In this Cultural Heritage & History Spotlight, Assistant Curator of Making Eilish Clohessy shares the many beneficial outcomes of working with talented & dedicated volunteers to co-produce 3D documentation of artefacts from Derby Museums’ collections…
Hello Sketchfab! I’m Eilish Clohessy, the Assistant Curator of Making at Derby Museums. My role is made up of many different parts, from more traditional curatorial duties such as collections care and exhibitions to some slightly less traditional roles, from textiles programming to furniture making. However, what I’m going to be writing about today is my role within the team that leads on digital development for Derby Museums, ensuring it’s embedded in all our projects where a need has been identified. In particular, I lead on 3D imaging for the Silk Mill Project.
The Museum of Making
To give a little bit of background, Derby Silk Mill is situated on the site of world’s first factory (built in 1721) and also acts as the southern gateway of UNESCO Derwent Valley Mills World Heritage Site. In September 2017 the Trust was successful in securing a large grant from the Heritage Lottery Fund which, along with funding from a number of other sources including Arts Council England, has allowed us to begin realising our plan to transform the Silk Mill into the Museum of Making. We have three themes which have governed our approach so far and will continue to do so into our delivery phase:
- Inspired By The Makers Of The Past: we will tell the stories of Derby’s history of making, locally made and globally significant, through the objects in our collections and the people who made them.
- Made By The Makers Of Today: we will achieve this by actively involving the community in making the museum itself and re-introducing manufacturing to the site of the world’s first factory.
- Empowering The Makers Of The Future: through learning and engagement programs that are linked to Science Technology Engineering Arts and Maths (STEAM), we hope to ignite ambition in our young people to aspire to STEAM careers and fill skills gaps of local manufacturing industries.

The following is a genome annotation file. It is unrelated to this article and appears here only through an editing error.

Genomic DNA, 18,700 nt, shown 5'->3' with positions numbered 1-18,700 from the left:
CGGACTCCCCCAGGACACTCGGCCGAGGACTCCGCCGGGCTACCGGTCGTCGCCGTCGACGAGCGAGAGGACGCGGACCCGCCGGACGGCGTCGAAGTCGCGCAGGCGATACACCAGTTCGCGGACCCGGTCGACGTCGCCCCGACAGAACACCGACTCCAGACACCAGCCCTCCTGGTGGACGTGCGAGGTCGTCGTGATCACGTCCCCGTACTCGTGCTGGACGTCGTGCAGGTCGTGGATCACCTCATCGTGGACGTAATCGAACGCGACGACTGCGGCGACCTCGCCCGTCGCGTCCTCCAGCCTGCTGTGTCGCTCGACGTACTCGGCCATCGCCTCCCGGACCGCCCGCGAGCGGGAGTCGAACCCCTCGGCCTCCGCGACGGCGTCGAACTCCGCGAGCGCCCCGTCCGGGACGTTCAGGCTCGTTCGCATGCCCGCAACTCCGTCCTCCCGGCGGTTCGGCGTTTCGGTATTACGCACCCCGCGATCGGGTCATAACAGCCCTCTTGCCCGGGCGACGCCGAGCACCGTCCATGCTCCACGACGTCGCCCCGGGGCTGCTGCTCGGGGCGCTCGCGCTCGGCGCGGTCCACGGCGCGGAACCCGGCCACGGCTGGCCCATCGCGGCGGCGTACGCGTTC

Derby is UK’s no.1 high tech city, employing 12% of its population in advanced engineering jobs at companies such as locomotive manufacturer Bombardier, Rolls-Royce, JCB and Toyota. To support the development of a skilled civic population, the Museum of Making stays current with the cutting edge of technology used in making today. We use this knowledge to upskill staff, volunteers and members of the public in areas such as carpentry, engineering and computer aided design. By introducing 3D imaging to this list, we were able to intertwine our use of new technologies with our collections, which allows us to interpret our objects in new ways.
This is especially important for the Museum of Making as we are exploring new, innovative ways of displaying our collections to help facilitate our plan to increase the number of objects on display in the building from 4% to 100%.
It is also a way for our collections to have a global reach, with just under 2,000 people from around the world having viewed the nearly 70 objects on Derby Silk Mill’s Sketchfab page, the road to which I will talk a little more about later.
Co-Producing 3D scans
Co-production is embedded in everything we do at Derby Museums. We work with our communities to develop and deliver meaningful experiences in our museums, from education sessions and furniture making to building exhibitions and experimenting with new technologies. This meant that it was never a question of if, rather of when we would get volunteers involved in the process. When I started at Derby Museums in October 2015 I had no experience in 3D imaging, so learning the process of 3D scanning took some time!